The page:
The Schmooze

Friday Film: Golden Age of Jewish Television

Television’s golden age ran roughly from the late 1940s to the early 1960s — a quaint period in which not a single Jersey housewife or Kardashian made it on the air. Instead, viewers were treated to classical theater and original productions from the likes of Paddy Chayefsky, Gore Vidal and Rod Serling. Great actors and directors such as John Frankenheimer and Marlon Brando earned their chops in these early productions.

This history lesson is timely because the Academy of Television Arts & Science Foundation — a charitable arm of the Emmy Awards — is repackaging many of these old shows on DVD.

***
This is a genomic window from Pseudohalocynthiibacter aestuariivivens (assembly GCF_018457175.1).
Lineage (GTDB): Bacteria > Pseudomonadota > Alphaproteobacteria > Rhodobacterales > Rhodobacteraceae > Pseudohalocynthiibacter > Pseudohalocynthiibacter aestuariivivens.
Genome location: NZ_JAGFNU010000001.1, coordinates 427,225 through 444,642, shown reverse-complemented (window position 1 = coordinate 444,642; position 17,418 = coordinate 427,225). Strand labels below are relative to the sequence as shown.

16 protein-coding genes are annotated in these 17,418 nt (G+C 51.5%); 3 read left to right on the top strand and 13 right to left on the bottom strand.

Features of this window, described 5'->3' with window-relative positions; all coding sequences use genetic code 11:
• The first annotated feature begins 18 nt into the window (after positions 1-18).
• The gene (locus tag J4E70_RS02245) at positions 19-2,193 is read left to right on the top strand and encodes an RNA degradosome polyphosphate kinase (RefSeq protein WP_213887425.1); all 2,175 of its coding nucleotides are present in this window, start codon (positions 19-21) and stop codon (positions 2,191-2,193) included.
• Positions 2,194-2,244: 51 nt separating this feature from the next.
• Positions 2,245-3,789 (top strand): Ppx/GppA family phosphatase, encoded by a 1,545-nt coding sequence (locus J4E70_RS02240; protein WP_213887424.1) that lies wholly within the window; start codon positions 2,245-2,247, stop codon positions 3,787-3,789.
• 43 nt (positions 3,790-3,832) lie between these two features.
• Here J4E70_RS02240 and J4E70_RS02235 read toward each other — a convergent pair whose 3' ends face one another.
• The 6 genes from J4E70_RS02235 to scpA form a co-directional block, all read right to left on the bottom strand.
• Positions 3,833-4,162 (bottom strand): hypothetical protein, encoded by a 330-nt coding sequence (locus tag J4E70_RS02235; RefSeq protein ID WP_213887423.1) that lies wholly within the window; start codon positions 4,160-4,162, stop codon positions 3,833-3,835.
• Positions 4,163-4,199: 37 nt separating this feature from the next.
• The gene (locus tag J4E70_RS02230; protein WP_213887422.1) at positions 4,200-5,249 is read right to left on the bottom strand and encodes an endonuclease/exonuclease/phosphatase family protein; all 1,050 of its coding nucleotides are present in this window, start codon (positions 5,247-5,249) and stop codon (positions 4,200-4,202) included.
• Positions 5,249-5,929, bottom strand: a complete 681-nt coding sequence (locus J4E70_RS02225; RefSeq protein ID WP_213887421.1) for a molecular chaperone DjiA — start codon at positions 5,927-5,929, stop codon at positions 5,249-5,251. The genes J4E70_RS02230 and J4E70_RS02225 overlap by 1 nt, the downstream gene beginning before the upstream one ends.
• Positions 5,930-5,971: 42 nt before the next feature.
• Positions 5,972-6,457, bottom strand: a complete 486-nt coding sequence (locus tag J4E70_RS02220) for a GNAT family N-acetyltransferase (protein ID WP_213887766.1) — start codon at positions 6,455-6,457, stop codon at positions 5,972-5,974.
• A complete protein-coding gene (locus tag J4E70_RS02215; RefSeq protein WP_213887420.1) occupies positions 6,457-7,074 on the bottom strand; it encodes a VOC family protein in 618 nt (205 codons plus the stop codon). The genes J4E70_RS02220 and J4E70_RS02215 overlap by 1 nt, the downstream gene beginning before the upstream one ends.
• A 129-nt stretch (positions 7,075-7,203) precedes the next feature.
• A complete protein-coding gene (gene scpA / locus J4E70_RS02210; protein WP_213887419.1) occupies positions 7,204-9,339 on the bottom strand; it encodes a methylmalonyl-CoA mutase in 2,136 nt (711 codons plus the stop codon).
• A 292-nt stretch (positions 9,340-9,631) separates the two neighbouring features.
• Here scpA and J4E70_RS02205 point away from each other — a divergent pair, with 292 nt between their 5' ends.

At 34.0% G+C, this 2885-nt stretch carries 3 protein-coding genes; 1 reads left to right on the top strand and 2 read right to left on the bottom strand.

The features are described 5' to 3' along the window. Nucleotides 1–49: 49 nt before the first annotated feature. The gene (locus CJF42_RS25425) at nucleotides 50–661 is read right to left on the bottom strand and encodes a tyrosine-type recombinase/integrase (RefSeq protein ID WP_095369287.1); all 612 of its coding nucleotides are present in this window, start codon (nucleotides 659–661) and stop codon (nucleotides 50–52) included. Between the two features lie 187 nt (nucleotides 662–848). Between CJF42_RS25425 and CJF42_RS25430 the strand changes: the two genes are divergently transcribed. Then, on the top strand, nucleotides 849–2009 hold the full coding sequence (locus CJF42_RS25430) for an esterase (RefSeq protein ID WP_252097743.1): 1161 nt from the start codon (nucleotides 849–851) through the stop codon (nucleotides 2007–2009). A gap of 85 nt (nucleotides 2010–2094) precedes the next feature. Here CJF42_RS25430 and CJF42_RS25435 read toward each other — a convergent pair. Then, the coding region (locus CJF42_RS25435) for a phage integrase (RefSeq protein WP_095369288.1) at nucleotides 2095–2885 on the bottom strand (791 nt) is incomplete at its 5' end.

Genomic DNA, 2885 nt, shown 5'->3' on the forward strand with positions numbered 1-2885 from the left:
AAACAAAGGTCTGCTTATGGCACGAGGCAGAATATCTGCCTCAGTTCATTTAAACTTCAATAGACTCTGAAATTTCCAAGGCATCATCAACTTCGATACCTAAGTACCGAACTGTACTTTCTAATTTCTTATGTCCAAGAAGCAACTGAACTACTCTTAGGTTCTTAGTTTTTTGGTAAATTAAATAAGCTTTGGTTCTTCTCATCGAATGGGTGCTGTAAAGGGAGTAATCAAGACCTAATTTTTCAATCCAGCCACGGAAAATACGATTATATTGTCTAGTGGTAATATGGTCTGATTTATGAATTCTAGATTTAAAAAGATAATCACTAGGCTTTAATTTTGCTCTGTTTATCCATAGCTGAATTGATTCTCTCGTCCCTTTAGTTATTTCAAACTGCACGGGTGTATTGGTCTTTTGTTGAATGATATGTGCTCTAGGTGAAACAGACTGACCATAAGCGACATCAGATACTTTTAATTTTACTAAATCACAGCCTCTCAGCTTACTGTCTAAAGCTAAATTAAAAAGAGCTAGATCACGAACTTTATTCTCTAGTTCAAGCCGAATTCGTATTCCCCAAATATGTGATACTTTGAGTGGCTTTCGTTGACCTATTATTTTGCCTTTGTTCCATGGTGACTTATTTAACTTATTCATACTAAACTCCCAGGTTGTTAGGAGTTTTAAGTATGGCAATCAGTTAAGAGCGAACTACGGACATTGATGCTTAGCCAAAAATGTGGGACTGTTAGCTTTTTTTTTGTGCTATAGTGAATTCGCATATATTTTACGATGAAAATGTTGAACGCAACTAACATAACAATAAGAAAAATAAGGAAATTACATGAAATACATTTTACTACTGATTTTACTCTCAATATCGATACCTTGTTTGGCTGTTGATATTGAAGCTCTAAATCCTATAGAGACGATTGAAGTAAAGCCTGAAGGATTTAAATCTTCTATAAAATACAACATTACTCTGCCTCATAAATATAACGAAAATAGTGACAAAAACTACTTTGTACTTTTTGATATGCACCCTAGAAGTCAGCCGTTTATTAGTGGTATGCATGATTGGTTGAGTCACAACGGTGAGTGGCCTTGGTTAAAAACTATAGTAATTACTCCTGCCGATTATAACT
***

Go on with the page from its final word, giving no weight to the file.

Two recent releases, “The Dybbuk” and “The World of Sholom Aleichem,” illustrate how much time has changed. Both were productions of “The Play of the Week,” aired in New York City on a commercial station that is now the local PBS outlet. And both featured large dollops of Jewish folklore, mythology and tradition, in a way that would never make it to the politically correct airwaves of today.

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Friday Film: Golden Age of Jewish Television

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